Regional Queensland is becoming one of the nation’s most compelling markets. Rising numbers of locations have growth symptoms, both in terms of sales activity and price movements. Over 60% of Regional Queensland markets have median prices higher than a year ago, with apartment markets a standout.
The Sunshine Coast remains the No.1 market in the state, but other growth markets are emerging. Increasingly we are seeing recovery signs in places that were previously in downturn, including the long-suffering Gladstone market.
The one major contradiction to the overall growth scenario is the Gold Coast, which had some uplift in the lead-up to the Commonwealth Games but has faded since. In Hotspotting’s Winter survey of sales activity, we can’t find any growth momentum in Gold Coast locations – most suburbs are “plateau” markets and there is a growing number of suburbs ranked as “decline” markets.
The Sunshine Coast stands in stark contrast to the Gold Coast. The Sunshine Coast has one of the nation’s leading growth economies and its real estate market is thriving as a result.
In our previous (Autumn 2019) quarterly survey, we observed that Mackay was challenging the Sunshine Coast as the leading Regional Queensland market. That situation has re-adjusted in this latest survey, with the Sunshine Coast still entrenched as the state leader and Mackay not as prominent.
Emerging centres with improvement in their markets include Cairns, Rockhampton and the Fraser Coast, while major regional cities like Toowoomba and Townsville may be on the cusp of new growth phases.
The number of growth markets in Regional Queensland has trended higher in the past 18 months. This is despite the decline of the Gold Coast. Recovery in resources-related regional centres like Mackay, Emerald and Rockhampton is helping, while Gladstone is now showing increasing signs of improvement, with some of its suburbs rising.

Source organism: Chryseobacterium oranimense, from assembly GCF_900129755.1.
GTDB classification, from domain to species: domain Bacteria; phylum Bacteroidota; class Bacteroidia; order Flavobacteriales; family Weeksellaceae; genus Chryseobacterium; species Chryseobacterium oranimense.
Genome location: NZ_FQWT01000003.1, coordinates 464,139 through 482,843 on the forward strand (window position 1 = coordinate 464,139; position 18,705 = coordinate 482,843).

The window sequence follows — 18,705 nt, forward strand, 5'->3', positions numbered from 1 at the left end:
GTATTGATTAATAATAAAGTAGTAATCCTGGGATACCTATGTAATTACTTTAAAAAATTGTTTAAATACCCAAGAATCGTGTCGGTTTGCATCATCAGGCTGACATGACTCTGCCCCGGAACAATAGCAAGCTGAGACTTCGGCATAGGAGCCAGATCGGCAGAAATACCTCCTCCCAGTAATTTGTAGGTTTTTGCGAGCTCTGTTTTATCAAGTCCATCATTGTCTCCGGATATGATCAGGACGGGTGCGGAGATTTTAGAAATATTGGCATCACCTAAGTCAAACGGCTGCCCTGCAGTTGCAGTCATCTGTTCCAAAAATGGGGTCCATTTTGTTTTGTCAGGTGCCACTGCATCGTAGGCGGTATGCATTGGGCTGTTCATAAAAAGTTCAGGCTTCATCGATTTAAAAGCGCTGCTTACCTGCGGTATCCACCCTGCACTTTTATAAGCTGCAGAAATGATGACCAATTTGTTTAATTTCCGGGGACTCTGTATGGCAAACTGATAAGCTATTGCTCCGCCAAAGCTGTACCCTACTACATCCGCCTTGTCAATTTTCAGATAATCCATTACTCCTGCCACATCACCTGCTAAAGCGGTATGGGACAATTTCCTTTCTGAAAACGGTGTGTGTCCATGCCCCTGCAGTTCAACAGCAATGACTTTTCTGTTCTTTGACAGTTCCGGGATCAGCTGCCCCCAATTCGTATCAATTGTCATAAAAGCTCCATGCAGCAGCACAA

Regional Queensland markets collectively have improved in the past year or so: in the past six quarterly surveys, the number of locations with growing demand has been 30, 36, 40, 45, 48 and 45. The number of growth markets had decreased sharply in the late 2017 survey but showed steady improvement in 2018 and this has continued into 2019.
The other key feature is the number of Regional Queensland markets with price growth. Hotspotting analysed price movements in 293 markets and found 179 (61%) have median prices higher than a year ago. Of the 179 growth markets, 77 have recorded median price growth of 5% or more, while another 102 markets have increased by less than 5%.
Of the higher growth markets, 21 have increased by more than 10%, headed by the Central Queensland mining-related centre of Emerald (up 27%). But the No.1 centre for house price growth is the Sunshine Coast: 10 of the 21 locations up by 10%-plus are Sunshine Coast suburbs, led by Eumundi (28%), Sunshine Beach (15%), Twin Waters (15%) and Wurtulla (15%).
Apartment markets overall are doing particularly well in Regional Queensland. Two-thirds of unit markets have median prices higher than a year ago, headed by Airlie Beach (up 31%), East Toowoomba (36%), Broadbeach Waters (25%) and Coolangatta (20%). The Sunshine Coast is prominent here as well – headed by the iconic Noosa market which is up 24%, while Noosaville has risen 15%. In the southern part of the Sunshine Coast, Golden Beach and Warana are both up 15%.
Our analysis of sales activity confirms the status of the Sunshine Coast: 10 suburbs have rising buyer demand, while another 13 have consistent sales activity.
Cairns (pictured top) has six growth suburbs and plenty of steady performers, while Mackay has five growth markets and the Fraser Coast four. Rockhampton has emerged for the first time in several years, with five of its suburbs notable for their rising buyer activity – including Norman Gardens, Berserker and Yeppoon.
There’s further evidence of revival in Gladstone, which we first noted in the two previous (Summer 2019 and Autumn 2019) quarterly surveys. But the situation remains patchy: our ranking of Gladstone suburbs include four rising, three plateau, one consistency, two decline and three danger.